Café Liberty is a restaurant located on the second floor on London’s iconic Liberty department store on Regent Street. The place was originally built in 1924 using the timbers from two ships: the HMS Impregnable and the HMS Hindustan. The restaurant has been redesigned by SHH. It was a tight-budget project, even more difficult considering its location. The restaurant has been re-integrated into the spirit of the original Arts & Crafts building using a series of vintage elements combined with contemporary pieces.
Some of the new elements that could be mentioned here are the reclaimed 1920s doors, a 1920s Arts & Crafts washstand, the reading desk and mahogany cabinet, the hand-blocked wallpaper and a series of reclaimed glass lights and three neon flying ducks designed by SHH’s lead designer on the project, Helen Hughes.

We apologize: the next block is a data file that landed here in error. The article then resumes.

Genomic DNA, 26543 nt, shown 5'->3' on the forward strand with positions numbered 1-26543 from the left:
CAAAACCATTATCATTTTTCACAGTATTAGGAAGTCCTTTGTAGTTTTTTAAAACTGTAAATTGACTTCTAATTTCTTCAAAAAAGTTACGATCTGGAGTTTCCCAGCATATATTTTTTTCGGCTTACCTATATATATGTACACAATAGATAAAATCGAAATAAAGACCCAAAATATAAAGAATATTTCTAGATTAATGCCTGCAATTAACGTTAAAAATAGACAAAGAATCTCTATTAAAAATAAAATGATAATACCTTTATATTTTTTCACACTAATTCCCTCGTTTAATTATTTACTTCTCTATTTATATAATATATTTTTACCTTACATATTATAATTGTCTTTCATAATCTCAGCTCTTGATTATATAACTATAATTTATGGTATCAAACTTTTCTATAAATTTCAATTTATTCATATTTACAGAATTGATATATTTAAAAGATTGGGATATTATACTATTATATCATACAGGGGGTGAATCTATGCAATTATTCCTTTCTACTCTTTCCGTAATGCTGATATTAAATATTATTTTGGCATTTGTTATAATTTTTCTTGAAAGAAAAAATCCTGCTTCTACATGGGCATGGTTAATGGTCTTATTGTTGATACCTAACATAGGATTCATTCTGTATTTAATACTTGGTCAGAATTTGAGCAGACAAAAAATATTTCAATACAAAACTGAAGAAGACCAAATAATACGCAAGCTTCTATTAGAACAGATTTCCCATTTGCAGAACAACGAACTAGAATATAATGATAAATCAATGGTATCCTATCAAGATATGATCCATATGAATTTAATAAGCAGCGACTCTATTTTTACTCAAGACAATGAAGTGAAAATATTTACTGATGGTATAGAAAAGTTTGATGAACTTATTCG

The idea was to make the restaurant a part of the building, to give it an authentic look but to also make it stand out by adding striking new elements. The floor also got a new look and it was stained to dark wood in order to match with the original dark timbers. The lighting was also a challenge. The original fittings swinging from the ceiling track were not what the designers had in mind.
They were replaced with discreet, directional spotlights. The new decorations include new paintwork for panels and columns, in a strong and contemporary mid-dark grey. As a result, the restaurant is now a harmonious combination of vintage and contemporary elements.